Friday, September 28, 2012

An Analysis of Advertising in Video Games

Becoming a recent member of the RTC team, I took time to look over a presentation prepared by a previous intern that focused on the idea of advertising within a video game and discussed the approach used to make such in-game advertising effective. Having reviewed the presentation, which discussed gaming as a method of social interaction and suggested different methods of advertising, I saw fit to elaborate further upon the ideas of advertising in video games that were presented, which included billboards in the background of driving video games and in the background of stadiums of sporting games.

The issue of advertising in video games was a source of debate in the past, with gamers heavily opposed to advertisements butting in on their gaming experience by throwing in product placement or forcing gamers to sit through video advertisements. Some argue that advertising is simply inappropriate in that environment and some are strongly opposed to such advertising due to the loss of immersion in a game world that would be brought about by throwing in an advertisement for a real product such as a cola or fast food chain. Many have found that in-game advertising has risen in recent years, with such approaches as Obama throwing campaign billboards into a racing game and Gatorade being mentioned in NBA games, which led to an actual increase in Gatorade sales. In fact, in 2012, Obama’s campaign has said that they are putting campaign advertising into video games that are online-enabled in order to better target areas of swing states.

It can be seen, therefore, that video game advertising comes in many forms and can be done effectively. This does, however, prompt one to wonder when such advertising is done effectively and appropriately and when it is overdone or unnecessary. As I’ve implied above, in-game advertising is effective, but only when executed correctly. The immersion of a game can easily be ruined, if the in-game advertisement breaks people out of the experience. This has been a complaint in a number of video games, but the most blatant in recent memory is Alan Wake. In-game advertising that forces the game’s player to arbitrarily sit through an advertisement, or show blatant product placement or advertisements in a way that doesn’t fit the tone or setting of the game, will be off-putting to players and possibly result in backlash against the company that is advertising.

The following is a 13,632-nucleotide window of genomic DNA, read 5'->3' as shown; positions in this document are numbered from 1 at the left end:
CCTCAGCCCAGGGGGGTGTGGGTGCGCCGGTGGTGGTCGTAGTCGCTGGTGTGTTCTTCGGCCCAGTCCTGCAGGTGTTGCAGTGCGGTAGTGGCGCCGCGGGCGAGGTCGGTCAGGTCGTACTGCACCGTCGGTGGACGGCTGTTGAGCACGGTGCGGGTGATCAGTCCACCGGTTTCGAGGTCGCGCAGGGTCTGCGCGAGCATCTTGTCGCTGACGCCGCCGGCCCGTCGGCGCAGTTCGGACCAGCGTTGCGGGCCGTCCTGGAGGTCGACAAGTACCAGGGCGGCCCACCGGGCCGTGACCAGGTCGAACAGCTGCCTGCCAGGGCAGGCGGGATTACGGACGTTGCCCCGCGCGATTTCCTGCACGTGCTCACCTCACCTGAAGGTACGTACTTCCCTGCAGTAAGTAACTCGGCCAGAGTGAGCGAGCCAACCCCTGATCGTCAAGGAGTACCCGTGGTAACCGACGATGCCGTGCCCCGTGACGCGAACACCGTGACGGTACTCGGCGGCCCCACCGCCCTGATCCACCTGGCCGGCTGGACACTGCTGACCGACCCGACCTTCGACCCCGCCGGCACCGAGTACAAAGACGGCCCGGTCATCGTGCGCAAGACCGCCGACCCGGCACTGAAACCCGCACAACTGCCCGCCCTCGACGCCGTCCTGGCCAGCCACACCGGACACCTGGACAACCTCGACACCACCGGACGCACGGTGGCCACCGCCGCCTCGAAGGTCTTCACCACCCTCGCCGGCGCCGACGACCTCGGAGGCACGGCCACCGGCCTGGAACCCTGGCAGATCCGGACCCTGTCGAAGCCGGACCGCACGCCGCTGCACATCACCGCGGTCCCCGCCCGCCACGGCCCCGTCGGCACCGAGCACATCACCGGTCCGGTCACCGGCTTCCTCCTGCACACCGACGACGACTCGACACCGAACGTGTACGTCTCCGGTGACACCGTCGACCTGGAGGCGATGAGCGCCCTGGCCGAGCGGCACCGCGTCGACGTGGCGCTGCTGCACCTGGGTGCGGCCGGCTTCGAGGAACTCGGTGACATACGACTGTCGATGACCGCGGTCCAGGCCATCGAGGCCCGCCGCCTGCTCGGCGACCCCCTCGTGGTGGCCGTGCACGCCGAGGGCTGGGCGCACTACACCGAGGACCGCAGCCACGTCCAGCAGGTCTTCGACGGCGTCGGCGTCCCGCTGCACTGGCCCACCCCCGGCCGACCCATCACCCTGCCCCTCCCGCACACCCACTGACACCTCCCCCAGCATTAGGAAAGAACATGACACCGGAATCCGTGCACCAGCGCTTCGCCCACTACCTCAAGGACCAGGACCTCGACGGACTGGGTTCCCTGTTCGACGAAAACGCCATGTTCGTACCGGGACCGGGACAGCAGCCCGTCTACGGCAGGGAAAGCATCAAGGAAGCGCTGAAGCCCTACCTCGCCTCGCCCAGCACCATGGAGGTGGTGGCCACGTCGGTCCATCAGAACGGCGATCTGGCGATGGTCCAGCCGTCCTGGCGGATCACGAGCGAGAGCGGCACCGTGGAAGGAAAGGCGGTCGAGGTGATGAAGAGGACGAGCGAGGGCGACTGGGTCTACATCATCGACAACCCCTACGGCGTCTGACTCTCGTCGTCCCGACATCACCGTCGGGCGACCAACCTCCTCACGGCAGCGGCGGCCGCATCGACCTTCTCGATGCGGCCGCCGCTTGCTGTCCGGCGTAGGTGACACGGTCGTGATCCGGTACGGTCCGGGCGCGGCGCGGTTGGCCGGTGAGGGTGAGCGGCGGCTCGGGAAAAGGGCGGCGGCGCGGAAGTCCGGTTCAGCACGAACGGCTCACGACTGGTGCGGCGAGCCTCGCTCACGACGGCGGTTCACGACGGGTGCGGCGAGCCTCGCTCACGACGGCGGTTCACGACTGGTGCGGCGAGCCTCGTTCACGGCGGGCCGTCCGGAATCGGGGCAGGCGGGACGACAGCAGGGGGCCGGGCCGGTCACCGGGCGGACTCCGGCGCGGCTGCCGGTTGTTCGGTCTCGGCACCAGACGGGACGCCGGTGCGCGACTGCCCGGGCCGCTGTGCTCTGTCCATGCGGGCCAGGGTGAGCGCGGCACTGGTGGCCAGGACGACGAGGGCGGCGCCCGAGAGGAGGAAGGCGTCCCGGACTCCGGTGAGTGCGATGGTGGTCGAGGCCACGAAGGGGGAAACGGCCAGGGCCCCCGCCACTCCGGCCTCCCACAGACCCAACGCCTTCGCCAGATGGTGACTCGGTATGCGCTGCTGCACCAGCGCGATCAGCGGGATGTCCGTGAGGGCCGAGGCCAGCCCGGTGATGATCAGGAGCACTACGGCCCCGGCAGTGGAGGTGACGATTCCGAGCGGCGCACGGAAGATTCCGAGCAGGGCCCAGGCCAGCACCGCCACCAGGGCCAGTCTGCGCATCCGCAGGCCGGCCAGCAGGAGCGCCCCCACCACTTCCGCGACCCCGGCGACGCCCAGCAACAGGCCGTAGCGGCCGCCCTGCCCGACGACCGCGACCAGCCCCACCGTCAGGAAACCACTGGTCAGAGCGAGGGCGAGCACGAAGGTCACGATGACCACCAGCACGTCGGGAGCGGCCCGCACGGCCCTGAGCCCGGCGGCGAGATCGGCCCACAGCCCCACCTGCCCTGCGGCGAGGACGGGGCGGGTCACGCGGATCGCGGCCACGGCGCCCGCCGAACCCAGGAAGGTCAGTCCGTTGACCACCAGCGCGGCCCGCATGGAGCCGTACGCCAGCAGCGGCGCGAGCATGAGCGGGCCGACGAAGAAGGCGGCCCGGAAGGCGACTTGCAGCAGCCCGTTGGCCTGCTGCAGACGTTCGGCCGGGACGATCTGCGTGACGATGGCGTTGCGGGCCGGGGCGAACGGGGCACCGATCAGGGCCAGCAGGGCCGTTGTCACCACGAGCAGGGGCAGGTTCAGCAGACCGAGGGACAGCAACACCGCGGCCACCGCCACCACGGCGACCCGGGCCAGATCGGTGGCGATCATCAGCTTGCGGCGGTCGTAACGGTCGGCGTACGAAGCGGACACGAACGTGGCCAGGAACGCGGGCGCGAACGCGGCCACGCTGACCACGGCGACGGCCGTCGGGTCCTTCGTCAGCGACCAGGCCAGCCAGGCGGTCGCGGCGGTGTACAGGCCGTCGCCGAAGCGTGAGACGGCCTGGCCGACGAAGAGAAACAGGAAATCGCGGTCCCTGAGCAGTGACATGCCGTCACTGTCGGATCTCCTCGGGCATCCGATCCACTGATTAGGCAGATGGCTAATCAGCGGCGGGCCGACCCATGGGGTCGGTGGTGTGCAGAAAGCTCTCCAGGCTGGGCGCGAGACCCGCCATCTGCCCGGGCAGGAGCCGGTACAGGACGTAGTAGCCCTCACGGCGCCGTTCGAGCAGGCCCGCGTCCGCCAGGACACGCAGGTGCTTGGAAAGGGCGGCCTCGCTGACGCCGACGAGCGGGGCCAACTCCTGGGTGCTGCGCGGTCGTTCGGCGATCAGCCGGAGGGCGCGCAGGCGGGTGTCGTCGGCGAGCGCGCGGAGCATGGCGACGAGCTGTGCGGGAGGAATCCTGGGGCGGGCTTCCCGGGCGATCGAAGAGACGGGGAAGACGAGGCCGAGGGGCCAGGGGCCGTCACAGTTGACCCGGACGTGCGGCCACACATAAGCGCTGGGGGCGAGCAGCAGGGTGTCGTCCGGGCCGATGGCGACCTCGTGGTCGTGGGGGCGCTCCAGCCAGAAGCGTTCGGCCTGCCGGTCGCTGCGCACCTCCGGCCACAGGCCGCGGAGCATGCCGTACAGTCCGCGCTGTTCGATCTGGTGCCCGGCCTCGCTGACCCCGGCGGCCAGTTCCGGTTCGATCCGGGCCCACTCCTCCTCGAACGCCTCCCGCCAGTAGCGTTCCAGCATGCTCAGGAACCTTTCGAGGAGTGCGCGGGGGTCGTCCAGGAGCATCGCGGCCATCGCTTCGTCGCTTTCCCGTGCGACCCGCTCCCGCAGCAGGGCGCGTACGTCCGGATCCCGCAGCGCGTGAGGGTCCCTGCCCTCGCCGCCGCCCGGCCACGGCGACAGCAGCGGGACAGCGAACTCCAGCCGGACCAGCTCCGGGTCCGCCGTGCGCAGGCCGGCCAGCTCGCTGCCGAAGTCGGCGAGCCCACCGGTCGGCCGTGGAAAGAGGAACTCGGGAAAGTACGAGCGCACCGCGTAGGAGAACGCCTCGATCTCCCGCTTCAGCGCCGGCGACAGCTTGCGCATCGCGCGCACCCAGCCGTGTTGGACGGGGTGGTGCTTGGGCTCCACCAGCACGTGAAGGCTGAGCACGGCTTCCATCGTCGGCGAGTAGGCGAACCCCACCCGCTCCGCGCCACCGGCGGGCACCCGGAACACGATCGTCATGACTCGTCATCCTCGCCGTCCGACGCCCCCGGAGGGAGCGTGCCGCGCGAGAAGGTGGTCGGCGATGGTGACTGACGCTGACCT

In some games, the immersion can be unbroken if the in-game advertising is done right. In a series focused on driving, which can include billboards, or a sandbox game involving a large city, the use of billboards, bus ads, in-game fliers and signs on store-fronts of real life stores can be put in without breaking the game’s immersion at all. At the same time, however, putting such product placement into a fantasy role playing game would not only remove one from the experience but receive a great deal of mockery and possibly backlash. Nevertheless, gaming is one of the emerging methods of communication that presents a great potential to advertisers. Coming up with unique and innovative methods of reaching gamers with an advertising method could create a strong relationship with gamers and aid in marketing, but it must be done, as said before, in an appropriate manner.

Throw a billboard into the background or put a real life fast food
restaurant onto the side of the road, it would blend well.

But ultimately, some will say that there should be no in-game advertising, even if it could be deemed necessary. The debate rages on about the necessity of in-game advertising, but video game revenue and sales have been dropping in the year 2012, according to the Huffington Post. It’s of no doubt that video game developers are looking for ways to increase sales and pull in additional revenue, and in-game advertising is a way to do just that. Providing game developers with advertising revenue is much like putting product placement into film, in that it will provide the producers and developers with the revenue necessary to get projects launched. But ultimately it’s up to the player and the question of whether or not the game can still be enjoyed will inevitably rise. Ask yourself and leave a comment here: how do you feel on this, should gaming accept the incorporation of advertising or try to stay free of it?

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